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A Growing Concern

As biotech crops come to market, neither scientists -- who take industry money -- nor federal regulators are adequately protecting consumers and farmers.

It was the talk of the cotton belt last year, a hype that blew like a lush wind from Arizona to North Carolina. After a decade of high -- priced research, Monsanto Company was finally coming to market with a genetically altered cotton seed that would produce its own "natural" bug killer right there in every fiber of the plant. In the equipment sheds and ginning plants of central Texas, the seed was said to be a marvel of man over nature, the perfect child of a new science that would forever change agriculture.

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This superseed -- the offspring of Monsanto's union with one of the oldest seed companies in the country, Delta and Pine Land of Mississippi -- would reduce the need for airplanes dusting costly pesticides on the cotton fields below, at least for the bollworm and the budworm. Bacillus thuringiensis (Bt), a toxic bacterium long used topically by organic farmers, was now part of the plant's genetic makeup. Rain couldn't wash it off. Sun and wind wouldn't break it down. The unsuspecting caterpillars would never know what hit them. After a few innocent bites, a dose of hidden toxin would rend the pests' stomach walls like razor blades, killing the bugs within three days.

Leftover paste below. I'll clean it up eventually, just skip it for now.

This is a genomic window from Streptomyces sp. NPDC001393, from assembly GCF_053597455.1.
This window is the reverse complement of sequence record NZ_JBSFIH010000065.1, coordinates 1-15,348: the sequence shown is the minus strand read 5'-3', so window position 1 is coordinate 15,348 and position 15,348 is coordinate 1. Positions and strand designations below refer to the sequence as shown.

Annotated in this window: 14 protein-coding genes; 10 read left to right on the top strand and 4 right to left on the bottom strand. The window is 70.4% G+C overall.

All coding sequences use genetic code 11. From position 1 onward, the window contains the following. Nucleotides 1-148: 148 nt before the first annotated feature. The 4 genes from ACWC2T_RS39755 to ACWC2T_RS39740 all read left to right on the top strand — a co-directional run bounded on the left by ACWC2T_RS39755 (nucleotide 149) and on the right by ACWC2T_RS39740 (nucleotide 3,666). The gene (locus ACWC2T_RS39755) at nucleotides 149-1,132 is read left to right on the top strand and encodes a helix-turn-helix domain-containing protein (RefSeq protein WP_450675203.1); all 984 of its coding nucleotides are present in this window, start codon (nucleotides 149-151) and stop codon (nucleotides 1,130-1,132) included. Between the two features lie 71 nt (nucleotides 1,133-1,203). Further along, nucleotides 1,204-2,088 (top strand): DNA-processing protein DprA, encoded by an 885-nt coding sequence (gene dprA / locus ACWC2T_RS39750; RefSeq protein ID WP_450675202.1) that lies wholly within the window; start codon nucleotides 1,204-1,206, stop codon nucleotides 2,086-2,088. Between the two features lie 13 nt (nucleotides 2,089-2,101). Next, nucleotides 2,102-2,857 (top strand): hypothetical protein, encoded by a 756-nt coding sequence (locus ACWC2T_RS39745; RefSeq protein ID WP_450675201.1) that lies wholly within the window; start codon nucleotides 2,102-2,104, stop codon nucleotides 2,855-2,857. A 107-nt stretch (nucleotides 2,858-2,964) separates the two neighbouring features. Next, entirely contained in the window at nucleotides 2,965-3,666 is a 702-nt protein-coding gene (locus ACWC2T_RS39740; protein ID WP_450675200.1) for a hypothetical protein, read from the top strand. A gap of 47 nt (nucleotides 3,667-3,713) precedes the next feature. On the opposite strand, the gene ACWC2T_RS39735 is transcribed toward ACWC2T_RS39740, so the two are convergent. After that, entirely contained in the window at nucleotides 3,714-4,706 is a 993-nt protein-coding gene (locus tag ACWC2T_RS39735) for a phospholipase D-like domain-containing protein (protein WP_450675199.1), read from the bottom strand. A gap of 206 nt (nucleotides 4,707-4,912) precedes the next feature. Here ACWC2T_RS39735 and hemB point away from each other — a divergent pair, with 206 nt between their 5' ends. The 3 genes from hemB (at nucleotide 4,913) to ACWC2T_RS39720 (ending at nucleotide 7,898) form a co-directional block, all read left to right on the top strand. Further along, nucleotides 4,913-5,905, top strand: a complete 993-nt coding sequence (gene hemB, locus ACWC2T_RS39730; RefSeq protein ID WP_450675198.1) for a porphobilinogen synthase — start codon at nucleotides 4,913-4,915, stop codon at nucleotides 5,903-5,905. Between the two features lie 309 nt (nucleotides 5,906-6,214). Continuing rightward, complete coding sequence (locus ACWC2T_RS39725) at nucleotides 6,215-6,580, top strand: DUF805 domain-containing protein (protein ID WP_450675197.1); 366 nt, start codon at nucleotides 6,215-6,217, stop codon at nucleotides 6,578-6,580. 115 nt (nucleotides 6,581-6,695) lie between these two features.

In early 1996, St. Louis-based Monsanto gathered together farmers at lunch meetings throughout the cotton belt and pressed the gospel of Bt cotton. Gary Conn, a fourth-generation cotton farmer who leases more than 1,000 acres in the Brazos River Valley, the most fertile farmland in the Lone Star state, wanted to believe in the new technology.

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